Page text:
Faking it

Reading Time: 3 minutes

This week, I did something I thought I’d never do: I deceived our users. Our visitors.

Our customers.

That’s pretty much a sacking offence, so maybe I should explain.

As part of the digital first team, we’re looking for ways to get user feedback. After all, how will we know if customers think our products and services are valuable unless we ask them?

We can’t always do that face to face. Is there another way?

Maybe, we deliberated, if there’s a way for users to very quickly, effortlessly, tell us what they think about a piece of content, they will. But what if we develop something, which will cost money, and they don’t use it?

Well, here’s what we did. We cannabalised some code from another website we run and decoupled it from functions that run on the server (because they don’t exist on our server)

The code is a ratings widget; a very basic, Amazon-style 5-star widget. You can click to add your own rating, and the average changes (because you rated it – unless you rated it exactly in line with the average).

To implement this, or something like it, on our website, will take quite a lot of time and effort. The rating data will need to be stored in a database, and that information will need to be retrieved from the database whenever a page loads.

We don’t want to spend money on something that won’t work. So, we – I – faked it.

Not entirely, I have to add. If you rate the article, the average rating goes up or down, depending on what you chose. It won’t change for the next visitor – the initial state is always the same – but it feels like you’ve changed things.

And we are actually capturing data, in a roundabout way, through analytics. So I’ll manually calculate the average and change it line with how people actually vote every day.

It’ll take me a few minutes. And it’ll be a chore. But it’s OK, because if our fake rating works, it will be worth completely automating it,

Rate this widget
The fake ratings widget

A few days ago, I deployed some code that looks like this as far as our users are concerned. (I’ll put the code on github if anyone’s interested, it’s not that innovative.)

I deliberately made it with an average of 3 stars – there’s another hypothesis here we can test, namely that if we release with an average 5-star or 1-star rating, it will alter people’s voting behaviour – but we can get to that.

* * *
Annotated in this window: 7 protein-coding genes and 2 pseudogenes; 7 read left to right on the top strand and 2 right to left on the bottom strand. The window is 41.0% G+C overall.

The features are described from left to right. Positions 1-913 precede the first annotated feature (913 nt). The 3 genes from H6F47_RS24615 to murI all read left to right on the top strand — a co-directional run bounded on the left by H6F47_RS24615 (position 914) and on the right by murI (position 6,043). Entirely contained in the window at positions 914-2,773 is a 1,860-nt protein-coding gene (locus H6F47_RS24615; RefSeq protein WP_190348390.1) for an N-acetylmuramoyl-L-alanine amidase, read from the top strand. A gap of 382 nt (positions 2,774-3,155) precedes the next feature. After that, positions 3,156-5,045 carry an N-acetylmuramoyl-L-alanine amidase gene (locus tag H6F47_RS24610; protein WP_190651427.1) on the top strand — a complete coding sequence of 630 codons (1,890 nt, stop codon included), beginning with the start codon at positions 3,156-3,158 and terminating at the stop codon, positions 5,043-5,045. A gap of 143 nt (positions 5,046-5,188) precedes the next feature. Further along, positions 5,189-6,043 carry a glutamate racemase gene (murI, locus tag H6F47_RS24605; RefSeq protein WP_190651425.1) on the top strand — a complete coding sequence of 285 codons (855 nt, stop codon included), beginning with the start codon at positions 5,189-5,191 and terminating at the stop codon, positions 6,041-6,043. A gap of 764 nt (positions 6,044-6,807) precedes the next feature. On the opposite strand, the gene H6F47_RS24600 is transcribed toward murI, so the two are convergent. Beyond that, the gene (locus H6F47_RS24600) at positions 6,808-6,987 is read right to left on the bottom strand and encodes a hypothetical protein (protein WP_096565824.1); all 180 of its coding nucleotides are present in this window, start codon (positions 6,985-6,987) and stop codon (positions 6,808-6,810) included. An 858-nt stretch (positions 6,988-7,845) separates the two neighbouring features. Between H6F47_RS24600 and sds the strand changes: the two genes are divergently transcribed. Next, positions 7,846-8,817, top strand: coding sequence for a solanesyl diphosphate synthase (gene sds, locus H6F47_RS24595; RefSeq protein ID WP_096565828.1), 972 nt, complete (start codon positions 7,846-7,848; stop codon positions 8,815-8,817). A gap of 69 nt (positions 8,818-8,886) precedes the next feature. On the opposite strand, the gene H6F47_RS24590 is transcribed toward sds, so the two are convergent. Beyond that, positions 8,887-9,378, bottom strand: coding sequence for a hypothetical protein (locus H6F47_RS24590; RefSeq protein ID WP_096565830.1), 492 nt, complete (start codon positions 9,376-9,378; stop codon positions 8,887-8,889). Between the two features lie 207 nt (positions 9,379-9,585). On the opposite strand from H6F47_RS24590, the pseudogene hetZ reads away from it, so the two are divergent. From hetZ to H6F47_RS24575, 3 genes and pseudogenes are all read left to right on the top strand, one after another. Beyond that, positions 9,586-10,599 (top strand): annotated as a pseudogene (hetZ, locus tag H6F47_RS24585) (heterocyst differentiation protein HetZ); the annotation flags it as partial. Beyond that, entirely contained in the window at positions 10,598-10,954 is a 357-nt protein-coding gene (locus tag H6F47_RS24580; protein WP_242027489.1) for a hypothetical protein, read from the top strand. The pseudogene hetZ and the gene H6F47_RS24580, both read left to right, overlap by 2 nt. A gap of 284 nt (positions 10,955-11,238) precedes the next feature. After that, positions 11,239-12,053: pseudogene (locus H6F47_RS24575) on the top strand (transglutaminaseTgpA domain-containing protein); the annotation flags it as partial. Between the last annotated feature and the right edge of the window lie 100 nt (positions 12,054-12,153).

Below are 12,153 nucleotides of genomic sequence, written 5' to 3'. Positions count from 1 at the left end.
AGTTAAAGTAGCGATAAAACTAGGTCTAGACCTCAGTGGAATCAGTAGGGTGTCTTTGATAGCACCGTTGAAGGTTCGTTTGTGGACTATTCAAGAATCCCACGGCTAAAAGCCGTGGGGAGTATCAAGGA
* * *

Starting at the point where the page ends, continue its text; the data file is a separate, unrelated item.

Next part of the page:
After 1 day, apart from some testing, we had no data on the web page I’d deployed it to. (I was being cautious: mistake #1. Lesson learned: be bold.)

So it appeared that no-one was using our rating widget.  But our sample was very small – only 6 people had visited the page I’d deployed it to.

So I deployed it, nervously, to another, higher-traffic page.


The page I deployed it on has had, so far, today, 625 visits. 15 of them have interacted with the widget.

5 5 star ratings; 4 3 star ratings; 3 1 star ratings; 2 4 star ratings; and  1 2 star rating
Yup, they do …

Fifteen doesn’t seem like many. But it’s 15/625 = 2.4% of all those visits.

Our website attracts around 45,000 visitors per month. If we deployed this across the site we could expect around 1,080 feedback interactions every month.

This was great. That was OK. This was rubbish.

Wouldn’t it be good to know that, 1,080 times a month.

Isn’t it nice to know that we know that, for – effectively – nothing?



I'm a service designer in Scottish Enterprise's unsurprisingly-named service design team. I've been a content designer, editor, UX designer and giant haystacks developer on the web for (gulp) over 25 years.

3 Replies to “Faking it”

  1. Interesting stuff, Davd. Well said. It would be great to have that level of consistent feedback. Challenge will be how we use that to iterate and prioritise our content development. Interested to hear views on how best to tackle that systematically.

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